Monthly Archives: June 2015

Community Connection: The Biggest Reason to Buy, Sell, and Listen Local

Premiere on Film Row

From left; Orange Rex, Graham Colton

This past Friday night, at the wonderful community exchange which was Premiere at Film Row not only did I get to hear some fantastic Okie-grown music, experience some fascinating art, eat fabulous crepes, and enjoy the fact that it was all sponsored by kindly lawyers who want to foster excellent experiences in Oklahoma City, I also got to meet the one-man phenomenon known as Orange Rex.

My lovely buddy L. and I were enjoying our delicious crepes and the musical stylings of Tulsa-based duo Desi and Cody when I noticed a man dressed in orange walking around…with half of his mustache and goatee shaved off.

In between wondering why I have never taken up my dearly departed Aunt Lorene’s habit of carrying her own silverware (plastic forks are radically inefficient for cutting through crepes), and wishing I had picked up some napkins (it wasn’t a problem in the end—it’s a shame to waste even a drop of good balsamic vinegar, so licking your fingers is allowed), I found myself itching to know the reason for this individual’s facial hair format.

Lovely Buddy L knows what she’s getting into when she goes places with me, so she didn’t bat an eye when I gestured to this guy and said, “Okay…tell me why.”

He introduced himself as Orange Rex (which cemented my desire to be his friend) and said that it was just something he did. Something he’s done for years, and yes…it’s a conversation starter.

Following that explanation, Orange Rex (who is a fire-breather, juggler, entertainer, and general bon vivant) talked to me and my friend for what may have been at least a half hour—and it was one of the most incredible conversations I’ve had on this Earth with another human being.

He voiced his opinion on the overwhelming commodification of even the most basic areas of life due to the extreme imbalance of wealth in our world, and also shared his ideas about how to fix some of it (and this isn’t just a pie-in-the-sky musing—he has a semi-solid plan for actually doing it during his retirement years).

He related how his mustache-goatee schtick wasn’t appreciated by his grandmother while she was alive. And instead of figuratively flipping her the bird and only concentrating on his right to do what he wants with his own face, he considered her viewpoints, and began his practice of shaving it all off at Thanksgiving, and growing a full beard from then until Christmas. A habit he continues to this day, even though his grandmother has passed, as a sort of sabbatical from selfishness; in his own words, “I get a lot of attention all year. That’s a season that sort of needs to be about other things, and I figure it’s a good time to concentrate on others.”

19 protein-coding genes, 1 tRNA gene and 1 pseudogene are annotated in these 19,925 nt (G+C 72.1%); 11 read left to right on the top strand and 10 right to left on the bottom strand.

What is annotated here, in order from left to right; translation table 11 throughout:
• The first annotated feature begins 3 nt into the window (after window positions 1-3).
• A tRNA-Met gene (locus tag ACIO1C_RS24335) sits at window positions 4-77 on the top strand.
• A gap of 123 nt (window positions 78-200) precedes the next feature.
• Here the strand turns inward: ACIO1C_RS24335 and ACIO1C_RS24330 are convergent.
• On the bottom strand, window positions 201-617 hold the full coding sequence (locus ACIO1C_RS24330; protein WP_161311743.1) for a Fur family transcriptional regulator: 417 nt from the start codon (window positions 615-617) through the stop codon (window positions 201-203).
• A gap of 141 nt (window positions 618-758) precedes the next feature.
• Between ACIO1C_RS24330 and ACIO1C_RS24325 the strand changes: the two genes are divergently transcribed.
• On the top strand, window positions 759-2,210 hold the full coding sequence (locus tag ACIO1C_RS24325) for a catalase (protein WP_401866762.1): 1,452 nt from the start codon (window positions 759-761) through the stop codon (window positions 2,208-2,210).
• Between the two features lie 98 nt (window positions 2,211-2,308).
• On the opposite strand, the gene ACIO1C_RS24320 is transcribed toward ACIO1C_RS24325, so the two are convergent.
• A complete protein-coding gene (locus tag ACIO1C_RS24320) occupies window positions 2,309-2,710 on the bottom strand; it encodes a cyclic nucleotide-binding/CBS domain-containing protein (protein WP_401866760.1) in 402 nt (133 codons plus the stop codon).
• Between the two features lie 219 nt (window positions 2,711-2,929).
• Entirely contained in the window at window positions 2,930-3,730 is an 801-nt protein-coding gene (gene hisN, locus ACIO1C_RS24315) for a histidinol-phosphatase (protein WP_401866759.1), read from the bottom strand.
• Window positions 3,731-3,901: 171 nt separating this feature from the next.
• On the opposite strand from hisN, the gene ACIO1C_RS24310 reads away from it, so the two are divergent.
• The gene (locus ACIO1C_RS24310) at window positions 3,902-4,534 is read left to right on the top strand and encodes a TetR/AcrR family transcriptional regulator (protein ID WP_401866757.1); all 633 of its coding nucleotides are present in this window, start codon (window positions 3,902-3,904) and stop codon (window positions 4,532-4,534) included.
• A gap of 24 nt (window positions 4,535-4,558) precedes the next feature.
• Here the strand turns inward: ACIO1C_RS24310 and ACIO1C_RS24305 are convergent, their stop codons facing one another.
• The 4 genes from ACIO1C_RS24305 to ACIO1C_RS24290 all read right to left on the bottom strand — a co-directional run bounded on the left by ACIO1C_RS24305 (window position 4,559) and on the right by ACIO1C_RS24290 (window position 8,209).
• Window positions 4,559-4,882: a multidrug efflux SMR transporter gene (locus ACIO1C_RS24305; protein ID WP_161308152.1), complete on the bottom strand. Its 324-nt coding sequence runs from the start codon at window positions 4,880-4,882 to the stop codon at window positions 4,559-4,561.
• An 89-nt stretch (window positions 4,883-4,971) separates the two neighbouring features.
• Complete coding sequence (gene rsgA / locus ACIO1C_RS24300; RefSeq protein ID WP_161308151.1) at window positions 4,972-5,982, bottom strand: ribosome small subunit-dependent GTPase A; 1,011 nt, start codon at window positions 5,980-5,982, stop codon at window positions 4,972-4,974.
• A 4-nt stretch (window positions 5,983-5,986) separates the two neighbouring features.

He held forth on ALL KINDS of things–I seriously wish I had been recording it–but the single most important bit of wisdom I heard him give was his description of how he gives his 17yo daughter a few bucks every week to take herself out on a date.

And he believes that everyone without a significant other should do the same. Be your own significant other, and treat yourself. (Yes, that’s a veiled Parks and Recreation reference. I’m individualizing Orange Rex’s sage advice with the help of my own internal lexicon.)

I was blown away.

Not just by his openness and willingness to share all of these things with a total stranger (which I love, and which I think the world needs), but by the fact that our interaction was made possible just by being at the same place. (If you’re grinning here and thinking to yourself, “Jill, you can have that experience just by talking to folks who are high at concerts”, then I would agree with you, and add that I don’t discriminate…high folks can sometimes make the deepest observations and are often excellent conversationalists, because they’re not worried about looking too eager, or appearing foolish. We could all act a little more like high folks, in my opinion, and be better off.)

This opportunity for connection is one of my best arguments for encouraging the support of “local” endeavors, whether it’s small farms, boutiques, or home grown bands. Yes, it’s good for the immediate economy, and we need to remember that we’re an economic ecosystem, but more than that…we’re a community. And the benefits of community are myriad.

We need connection, as human beings. Some people more than others, and sometimes we need it at specific times in our lives.

But it needs to be kept up. If you want it to be there when you need it, you need to support it continually.

And it can go beyond just the basics of “I want fun things to do on a regular basis, right outside my front door”, or “I need to have a social network of local contacts in case I ever need to look for another job”; we can make human connections with others who live and work right next to us. Connections that can lift us up and encourage us, when we need it. Connections that can remind us that not only are we not alone in the world, we’re not alone in our immediate vicinity.

The Internet is one of the most powerful inventions of our lifetime. Online social media has been a boon for connection, but as much as it has opened up communication opportunities for humans, it also has the potential to close us off to our local, in person, real life community, if we don’t watch it. I believe one of the best uses of those tools is the organization of local activity. (In other words, for the love of Pete, don’t stop reading my blog, or following me on Twitter.)